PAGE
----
Vulnerability to betrayal has been identified as a distinguishing feature of trust, but there has been little direct analysis of betrayal or its implications for understanding trust. A clear account of betrayal is needed for at least two reasons: to explain the distinction between trust and mere reliance; and to explicate the challenges facing trusters who have been betrayed. If it is true that when we trust we risk betrayal, then every instance of trust involves accepting that others might betray us. The risk of betrayal may fade into the background of most trusters' interactions with others, but it will feature significantly in the cognitive and affective experiences of those who have been betrayed. Betrayal can result in distrust, loss of confidence in knowing who can be trusted, and responses such as resentment and hostile emotions. These effects can inhibit trust after betrayal, but they are not always bad. Distrust, loss of confidence, resentment and hostility may prevent a victim from trusting unwisely or too quickly. That said, these effects of betrayal can also inhibit reasonable placement of trust. And yet some victims do trust after being betrayed. In this thesis I analyse trust and trustworthiness and use distinctions developed in that analysis to explain betrayal, its impact on trust, and the conceptual issues raised by trust after betrayal.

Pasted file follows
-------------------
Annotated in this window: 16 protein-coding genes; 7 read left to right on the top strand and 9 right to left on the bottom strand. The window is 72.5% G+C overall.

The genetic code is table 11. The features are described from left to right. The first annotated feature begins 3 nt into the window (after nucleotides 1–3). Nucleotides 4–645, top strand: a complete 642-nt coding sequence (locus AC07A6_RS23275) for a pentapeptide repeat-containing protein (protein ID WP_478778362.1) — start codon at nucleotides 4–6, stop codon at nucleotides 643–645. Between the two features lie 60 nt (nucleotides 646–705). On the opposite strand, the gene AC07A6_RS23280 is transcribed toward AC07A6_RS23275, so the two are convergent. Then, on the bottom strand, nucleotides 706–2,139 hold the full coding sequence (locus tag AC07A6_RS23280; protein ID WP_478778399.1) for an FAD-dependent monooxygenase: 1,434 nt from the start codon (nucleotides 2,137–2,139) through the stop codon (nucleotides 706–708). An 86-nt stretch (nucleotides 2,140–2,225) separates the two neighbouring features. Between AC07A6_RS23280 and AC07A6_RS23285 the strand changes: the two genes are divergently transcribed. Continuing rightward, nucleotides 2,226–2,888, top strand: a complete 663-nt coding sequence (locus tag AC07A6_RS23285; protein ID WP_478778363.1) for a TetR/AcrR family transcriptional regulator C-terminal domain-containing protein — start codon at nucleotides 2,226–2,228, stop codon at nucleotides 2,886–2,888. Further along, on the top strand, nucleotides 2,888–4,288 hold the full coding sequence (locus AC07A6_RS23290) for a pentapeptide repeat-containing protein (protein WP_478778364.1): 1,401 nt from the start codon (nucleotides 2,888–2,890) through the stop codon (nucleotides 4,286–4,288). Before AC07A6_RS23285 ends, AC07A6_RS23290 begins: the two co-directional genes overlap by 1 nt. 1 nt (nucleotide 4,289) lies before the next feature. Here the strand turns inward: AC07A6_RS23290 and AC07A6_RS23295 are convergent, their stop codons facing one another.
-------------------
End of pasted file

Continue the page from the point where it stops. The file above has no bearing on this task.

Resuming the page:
Table of ContentsIntroduction -- ch. 1: Trust as a cluster concept: sect. 1: Introduction -- sect. 2: Four examples of trust -- sect. 3: Features, types, and characteristics of trust evident in the phenomena -- sect. 4: Influential approaches to the concept if trust and their limitations -- sect. 5: Trust as a cluster concept -- ch. 2: Trustworthiness, trustability, and mere reliability: sect. 1: Introduction -- sect. 2: From competence and commitment to character -- sect. 3: Supplementing trustworthiness with trustability -- ch. 3: Institutional trust and trustworthiness: sect. 1: Introduction -- sect. 2: Extending the concept of trust to institutional contexts -- sect. 3: Trustability in institutional contexts -- sect. 4: Trustworthiness in institutional contexts -- ch. 4: Betrayal: sect. 1: Introduction -- sect. 2: Betrayal phenomena -- sect. 3: A preliminary analysis of betrayal -- sect. 4: Understanding betrayal as a type of disloyalty -- sect. 5: The morality of betrayal -- sect. 6: Testing and explaining trust's vulnerability to betrayal -- ch. 5: Recovering reasonable trust after betrayal: sect. 1: Introduction -- sect. 2: Three cases of betrayed trust -- sect. 3: An account of the damages that betrayal can inflict -- sect. 4 Recovering reasonable trust after betrayal -- Conclusion -- Bibliography.
NotesBibliography: pages 231-238
Awarding InstitutionMacquarie University
Degree TypeThesis PhD
DegreeThesis (PhD), Macquarie University, Faculty of Arts, Department of Philosophy
Department, Centre or SchoolDepartment of Philosophy
Year of Award2011
Principal SupervisorCynthia Townley
Additional Supervisor 1Catriona Mackenzie
RightsCopyright disclaimer: http://www.copyright.mq.edu.au
Copyright Brennan Michael Jacoby 2011.
Extent1 online resource (iv, 238 pages)